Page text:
Bob Schieffer on scoring the Syria weapons contest

Secretary of State John Kerry (L) and Russian Foreign Minister Sergey Lavrov speak during a press conference at the Hotel Intercontinental on September 12, 2013 in Geneva, Switzerland. The leaders met to discuss chemical weapons in Syria in working towards assisting a U.N. Security Council resolution.
Harold Cunningham/Getty Images

(CBS News) Depending on who you ask, there are many roads to heaven. But what we've been seeing this weekend underlines there may be even more routes to getting rid of Syria's chemical weapons -- and the path we're on is more like a wilderness trail than a superhighway.

Think about it: The President draws a red line and tells Syria not to use chemical weapons or we'll unleash our military might.

Our most loyal ally, Great Britain, then pulls the rug out from under the president by saying, 'Sorry, but you're on your own on this one."

Hoping to show that the American people are at least behind him, he then asks Congress to endorse his idea, but the smoke signals from Capitol Hill say, "Sorry, no way!"

Even so, the Secretary of State says the only thing Syria can do to avoid an attack is to turn their chemical weapons over to the U.N., but that is hardly out of his mouth when the State Department says he really doesn't mean it.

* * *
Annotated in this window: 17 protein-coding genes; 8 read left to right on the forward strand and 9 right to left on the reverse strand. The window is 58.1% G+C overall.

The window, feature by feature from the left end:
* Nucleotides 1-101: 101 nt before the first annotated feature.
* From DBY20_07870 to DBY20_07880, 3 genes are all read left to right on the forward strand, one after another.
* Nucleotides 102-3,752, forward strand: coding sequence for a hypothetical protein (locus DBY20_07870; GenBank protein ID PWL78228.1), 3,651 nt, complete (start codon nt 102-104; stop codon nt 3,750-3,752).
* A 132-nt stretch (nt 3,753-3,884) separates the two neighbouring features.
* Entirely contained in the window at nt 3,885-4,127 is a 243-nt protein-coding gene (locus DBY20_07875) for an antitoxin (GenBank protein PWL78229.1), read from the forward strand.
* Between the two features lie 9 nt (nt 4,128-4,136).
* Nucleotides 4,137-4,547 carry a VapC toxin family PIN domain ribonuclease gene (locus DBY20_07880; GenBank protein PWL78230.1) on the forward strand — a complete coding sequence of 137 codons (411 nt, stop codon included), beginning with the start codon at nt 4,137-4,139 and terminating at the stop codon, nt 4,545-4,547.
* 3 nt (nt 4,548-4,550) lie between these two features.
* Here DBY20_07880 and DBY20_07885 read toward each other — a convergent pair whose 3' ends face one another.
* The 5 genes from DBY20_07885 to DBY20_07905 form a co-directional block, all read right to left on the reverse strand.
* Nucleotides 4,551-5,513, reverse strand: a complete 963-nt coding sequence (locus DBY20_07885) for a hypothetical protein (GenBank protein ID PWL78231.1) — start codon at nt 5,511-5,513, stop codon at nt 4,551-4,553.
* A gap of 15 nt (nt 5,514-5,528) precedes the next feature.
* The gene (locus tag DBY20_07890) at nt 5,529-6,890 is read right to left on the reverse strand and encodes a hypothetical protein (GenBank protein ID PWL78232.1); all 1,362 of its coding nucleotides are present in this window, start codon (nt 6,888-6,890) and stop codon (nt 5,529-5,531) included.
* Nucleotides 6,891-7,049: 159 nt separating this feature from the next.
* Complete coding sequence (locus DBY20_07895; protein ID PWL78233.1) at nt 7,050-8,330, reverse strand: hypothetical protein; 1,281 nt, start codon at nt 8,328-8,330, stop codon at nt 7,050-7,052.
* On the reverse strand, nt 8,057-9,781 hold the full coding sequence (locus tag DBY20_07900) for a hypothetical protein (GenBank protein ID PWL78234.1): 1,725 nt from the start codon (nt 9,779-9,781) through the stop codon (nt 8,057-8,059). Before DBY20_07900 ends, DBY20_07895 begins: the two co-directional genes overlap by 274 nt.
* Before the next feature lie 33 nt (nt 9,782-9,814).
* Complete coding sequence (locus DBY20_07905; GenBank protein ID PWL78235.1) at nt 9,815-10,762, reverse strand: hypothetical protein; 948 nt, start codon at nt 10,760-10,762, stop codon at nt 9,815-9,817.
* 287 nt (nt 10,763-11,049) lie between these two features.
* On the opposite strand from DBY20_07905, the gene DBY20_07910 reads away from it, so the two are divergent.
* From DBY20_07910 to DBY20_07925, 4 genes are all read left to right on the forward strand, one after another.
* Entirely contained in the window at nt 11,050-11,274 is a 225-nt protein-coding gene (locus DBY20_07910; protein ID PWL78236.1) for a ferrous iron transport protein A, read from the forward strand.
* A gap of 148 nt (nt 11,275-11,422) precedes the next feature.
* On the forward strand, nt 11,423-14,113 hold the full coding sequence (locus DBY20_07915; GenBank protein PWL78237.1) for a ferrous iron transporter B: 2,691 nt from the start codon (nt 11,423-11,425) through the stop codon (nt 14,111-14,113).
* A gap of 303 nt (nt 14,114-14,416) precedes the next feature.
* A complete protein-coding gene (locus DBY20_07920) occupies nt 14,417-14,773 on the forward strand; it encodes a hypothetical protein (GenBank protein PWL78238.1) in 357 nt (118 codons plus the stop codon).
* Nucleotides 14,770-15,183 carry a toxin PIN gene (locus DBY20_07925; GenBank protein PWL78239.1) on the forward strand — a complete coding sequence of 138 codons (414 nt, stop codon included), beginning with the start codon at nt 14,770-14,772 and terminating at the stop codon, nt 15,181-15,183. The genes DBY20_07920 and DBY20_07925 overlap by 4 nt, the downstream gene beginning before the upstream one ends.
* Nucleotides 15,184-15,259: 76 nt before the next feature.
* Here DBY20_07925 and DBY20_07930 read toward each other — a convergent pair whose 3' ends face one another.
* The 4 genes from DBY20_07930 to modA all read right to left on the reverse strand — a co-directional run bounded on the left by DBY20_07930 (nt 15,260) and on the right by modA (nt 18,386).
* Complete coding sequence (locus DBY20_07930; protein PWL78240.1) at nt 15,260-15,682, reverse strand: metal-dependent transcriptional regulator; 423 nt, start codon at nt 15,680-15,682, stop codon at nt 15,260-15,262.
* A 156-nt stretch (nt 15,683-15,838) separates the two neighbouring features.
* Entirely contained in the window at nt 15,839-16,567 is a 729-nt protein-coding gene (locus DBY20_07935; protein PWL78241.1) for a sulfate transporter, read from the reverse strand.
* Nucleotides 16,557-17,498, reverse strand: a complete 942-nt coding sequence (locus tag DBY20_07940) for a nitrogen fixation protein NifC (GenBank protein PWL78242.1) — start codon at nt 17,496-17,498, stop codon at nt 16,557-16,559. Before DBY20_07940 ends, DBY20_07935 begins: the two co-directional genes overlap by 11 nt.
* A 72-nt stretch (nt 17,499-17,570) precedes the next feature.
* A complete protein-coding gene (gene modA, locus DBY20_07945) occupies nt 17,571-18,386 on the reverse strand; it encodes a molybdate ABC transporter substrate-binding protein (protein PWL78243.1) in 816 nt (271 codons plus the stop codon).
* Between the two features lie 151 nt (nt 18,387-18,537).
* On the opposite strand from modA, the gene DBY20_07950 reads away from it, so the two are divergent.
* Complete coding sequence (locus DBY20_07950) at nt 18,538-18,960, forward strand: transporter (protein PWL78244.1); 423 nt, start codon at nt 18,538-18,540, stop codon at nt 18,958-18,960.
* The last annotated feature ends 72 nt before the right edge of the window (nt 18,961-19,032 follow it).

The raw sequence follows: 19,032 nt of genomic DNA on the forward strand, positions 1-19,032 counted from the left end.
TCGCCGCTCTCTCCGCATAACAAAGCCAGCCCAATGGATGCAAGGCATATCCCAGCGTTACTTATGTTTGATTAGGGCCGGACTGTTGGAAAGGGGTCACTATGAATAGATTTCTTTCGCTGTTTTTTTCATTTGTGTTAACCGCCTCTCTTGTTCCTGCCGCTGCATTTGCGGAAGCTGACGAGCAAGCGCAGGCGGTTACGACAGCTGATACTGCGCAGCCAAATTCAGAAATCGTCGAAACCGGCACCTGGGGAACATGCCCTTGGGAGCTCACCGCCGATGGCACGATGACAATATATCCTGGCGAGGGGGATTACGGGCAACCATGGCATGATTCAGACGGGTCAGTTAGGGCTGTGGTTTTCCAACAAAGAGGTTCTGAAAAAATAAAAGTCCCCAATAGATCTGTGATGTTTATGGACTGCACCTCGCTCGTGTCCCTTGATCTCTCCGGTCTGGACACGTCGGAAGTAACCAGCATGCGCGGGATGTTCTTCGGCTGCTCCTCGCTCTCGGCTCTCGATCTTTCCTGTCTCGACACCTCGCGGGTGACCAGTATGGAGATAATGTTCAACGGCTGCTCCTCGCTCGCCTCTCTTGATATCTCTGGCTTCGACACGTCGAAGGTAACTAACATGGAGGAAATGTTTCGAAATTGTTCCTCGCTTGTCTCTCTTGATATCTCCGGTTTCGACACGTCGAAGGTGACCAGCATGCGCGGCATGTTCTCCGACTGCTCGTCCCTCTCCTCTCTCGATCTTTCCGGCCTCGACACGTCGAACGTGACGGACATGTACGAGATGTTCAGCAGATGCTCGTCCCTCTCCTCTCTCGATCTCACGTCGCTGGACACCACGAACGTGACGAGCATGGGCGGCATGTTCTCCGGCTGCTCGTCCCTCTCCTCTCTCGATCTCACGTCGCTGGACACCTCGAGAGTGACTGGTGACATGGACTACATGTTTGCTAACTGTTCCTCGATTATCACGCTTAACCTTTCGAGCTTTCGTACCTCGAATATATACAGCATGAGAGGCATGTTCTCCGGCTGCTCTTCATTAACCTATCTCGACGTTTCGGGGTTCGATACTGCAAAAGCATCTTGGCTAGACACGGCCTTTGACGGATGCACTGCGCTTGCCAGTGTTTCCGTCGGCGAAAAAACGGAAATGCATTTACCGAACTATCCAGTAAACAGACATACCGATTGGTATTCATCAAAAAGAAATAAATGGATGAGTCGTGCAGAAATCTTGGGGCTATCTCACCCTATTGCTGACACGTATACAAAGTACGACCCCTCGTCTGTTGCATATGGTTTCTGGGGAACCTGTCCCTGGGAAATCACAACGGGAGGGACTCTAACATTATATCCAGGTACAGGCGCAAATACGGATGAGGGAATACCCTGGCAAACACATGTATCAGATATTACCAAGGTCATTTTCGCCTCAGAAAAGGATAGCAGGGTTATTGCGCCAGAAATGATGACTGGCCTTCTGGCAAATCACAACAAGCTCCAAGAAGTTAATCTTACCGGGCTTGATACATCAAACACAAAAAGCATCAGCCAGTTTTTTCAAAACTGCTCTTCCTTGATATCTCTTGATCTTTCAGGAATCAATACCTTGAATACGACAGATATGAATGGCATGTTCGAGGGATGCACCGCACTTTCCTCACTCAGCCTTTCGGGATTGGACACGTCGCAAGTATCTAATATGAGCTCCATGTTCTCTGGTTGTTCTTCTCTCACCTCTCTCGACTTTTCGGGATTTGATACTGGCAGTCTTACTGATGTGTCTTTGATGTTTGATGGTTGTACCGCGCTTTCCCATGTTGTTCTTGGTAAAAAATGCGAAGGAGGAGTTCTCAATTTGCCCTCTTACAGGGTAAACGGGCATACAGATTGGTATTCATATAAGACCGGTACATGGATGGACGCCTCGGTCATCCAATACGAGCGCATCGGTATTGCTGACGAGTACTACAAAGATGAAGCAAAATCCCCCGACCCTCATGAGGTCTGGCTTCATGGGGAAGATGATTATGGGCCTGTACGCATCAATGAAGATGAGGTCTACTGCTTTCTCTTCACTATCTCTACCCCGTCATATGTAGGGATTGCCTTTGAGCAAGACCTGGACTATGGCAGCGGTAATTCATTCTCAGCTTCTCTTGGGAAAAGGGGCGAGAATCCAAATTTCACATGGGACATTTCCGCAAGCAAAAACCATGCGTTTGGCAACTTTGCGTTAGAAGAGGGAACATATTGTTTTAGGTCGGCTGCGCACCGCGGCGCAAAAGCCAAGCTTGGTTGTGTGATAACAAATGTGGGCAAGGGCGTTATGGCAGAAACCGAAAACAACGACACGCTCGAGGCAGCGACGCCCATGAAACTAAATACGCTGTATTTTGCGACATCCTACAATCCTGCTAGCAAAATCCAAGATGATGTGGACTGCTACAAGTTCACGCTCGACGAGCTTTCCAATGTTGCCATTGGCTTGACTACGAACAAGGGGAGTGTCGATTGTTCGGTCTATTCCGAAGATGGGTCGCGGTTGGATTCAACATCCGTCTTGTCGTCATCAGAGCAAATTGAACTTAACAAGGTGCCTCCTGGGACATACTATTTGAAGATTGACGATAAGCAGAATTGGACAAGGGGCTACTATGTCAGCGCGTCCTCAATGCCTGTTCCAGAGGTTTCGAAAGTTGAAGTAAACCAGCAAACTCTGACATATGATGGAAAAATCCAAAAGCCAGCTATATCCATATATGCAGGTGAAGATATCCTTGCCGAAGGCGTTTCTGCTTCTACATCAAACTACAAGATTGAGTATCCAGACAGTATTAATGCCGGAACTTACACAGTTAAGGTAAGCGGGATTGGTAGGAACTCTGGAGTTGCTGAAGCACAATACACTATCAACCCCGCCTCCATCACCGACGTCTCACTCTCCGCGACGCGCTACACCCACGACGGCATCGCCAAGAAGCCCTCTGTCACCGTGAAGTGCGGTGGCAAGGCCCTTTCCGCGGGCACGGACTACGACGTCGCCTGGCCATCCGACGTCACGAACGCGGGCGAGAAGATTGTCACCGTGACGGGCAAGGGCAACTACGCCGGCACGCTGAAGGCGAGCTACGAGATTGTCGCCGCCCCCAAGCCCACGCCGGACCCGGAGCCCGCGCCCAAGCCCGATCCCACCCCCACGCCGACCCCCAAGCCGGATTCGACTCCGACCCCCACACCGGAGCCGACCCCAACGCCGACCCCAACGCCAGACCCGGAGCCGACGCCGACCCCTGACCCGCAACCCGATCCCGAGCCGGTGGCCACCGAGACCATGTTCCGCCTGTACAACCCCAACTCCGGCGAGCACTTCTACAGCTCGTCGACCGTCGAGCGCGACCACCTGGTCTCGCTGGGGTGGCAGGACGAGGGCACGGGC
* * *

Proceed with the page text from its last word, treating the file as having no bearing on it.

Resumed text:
Apparently, the Russian foreign minister didn't hear that part because he seized on Kerry's words. Suddenly Russia is back in the game, Assad agreed to Kerry's words -- and, the Russians say they were actually their idea in the first place. But in any case they become the framework for Syria to give up those weapons.

Critics may say, "Better to be lucky than skilled," but as we say on the golf course, there are no pictures of how you did it on the scorecard. The only thing you put on the scorecard is the score.

If this works (and we have to hope it does), that will be the only thing that matters.

Complete coverage: Syria crisis

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    Bob Schieffer is a CBS News political contributor and former anchor of "Face The Nation," which he moderated for 24 years before retiring in 2015.